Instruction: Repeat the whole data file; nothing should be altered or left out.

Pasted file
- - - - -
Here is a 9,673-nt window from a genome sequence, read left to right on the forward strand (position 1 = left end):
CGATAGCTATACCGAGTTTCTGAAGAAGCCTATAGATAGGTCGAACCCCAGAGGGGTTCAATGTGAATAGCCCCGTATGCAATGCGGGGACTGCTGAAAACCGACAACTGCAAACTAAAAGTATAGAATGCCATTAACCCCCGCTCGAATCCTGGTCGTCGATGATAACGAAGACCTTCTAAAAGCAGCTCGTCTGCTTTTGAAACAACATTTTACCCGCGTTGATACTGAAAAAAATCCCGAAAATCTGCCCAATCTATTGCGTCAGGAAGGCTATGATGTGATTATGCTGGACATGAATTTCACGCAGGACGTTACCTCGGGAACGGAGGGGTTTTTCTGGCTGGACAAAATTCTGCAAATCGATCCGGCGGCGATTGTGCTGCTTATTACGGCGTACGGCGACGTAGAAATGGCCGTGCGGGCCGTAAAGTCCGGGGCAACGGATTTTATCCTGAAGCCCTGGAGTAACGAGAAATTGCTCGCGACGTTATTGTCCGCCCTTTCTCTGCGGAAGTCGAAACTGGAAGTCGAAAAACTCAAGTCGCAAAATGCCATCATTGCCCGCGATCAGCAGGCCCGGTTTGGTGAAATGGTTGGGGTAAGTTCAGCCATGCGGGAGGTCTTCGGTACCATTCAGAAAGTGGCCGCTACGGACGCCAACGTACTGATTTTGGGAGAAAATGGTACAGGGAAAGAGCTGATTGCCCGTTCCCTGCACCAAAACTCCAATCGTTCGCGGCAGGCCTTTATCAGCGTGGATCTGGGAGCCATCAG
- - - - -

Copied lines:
Here is a 9,673-nt window from a genome sequence, read left to right on the forward strand (position 1 = left end):
CGATAGCTATACCGAGTTTCTGAAGAAGCCTATAGATAGGTCGAACCCCAGAGGGGTTCAATGTGAATAGCCCCGTATGCAATGCGGGGACTGCTGAAAACCGACAACTGCAAACTAAAAGTATAGAATGCCATTAACCCCCGCTCGAATCCTGGTCGTCGATGATAACGAAGACCTTCTAAAAGCAGCTCGTCTGCTTTTGAAACAACATTTTACCCGCGTTGATACTGAAAAAAATCCCGAAAATCTGCCCAATCTATTGCGTCAGGAAGGCTATGATGTGATTATGCTGGACATGAATTTCACGCAGGACGTTACCTCGGGAACGGAGGGGTTTTTCTGGCTGGACAAAATTCTGCAAATCGATCCGGCGGCGATTGTGCTGCTTATTACGGCGTACGGCGACGTAGAAATGGCCGTGCGGGCCGTAAAGTCCGGGGCAACGGATTTTATCCTGAAGCCCTGGAGTAACGAGAAATTGCTCGCGACGTTATTGTCCGCCCTTTCTCTGCGGAAGTCGAAACTGGAAGTCGAAAAACTCAAGTCGCAAAATGCCATCATTGCCCGCGATCAGCAGGCCCGGTTTGGTGAAATGGTTGGGGTAAGTTCAGCCATGCGGGAGGTCTTCGGTACCATTCAGAAAGTGGCCGCTACGGACGCCAACGTACTGATTTTGGGAGAAAATGGTACAGGGAAAGAGCTGATTGCCCGTTCCCTGCACCAAAACTCCAATCGTTCGCGGCAGGCCTTTATCAGCGTGGATCTGGGAGCCATCAG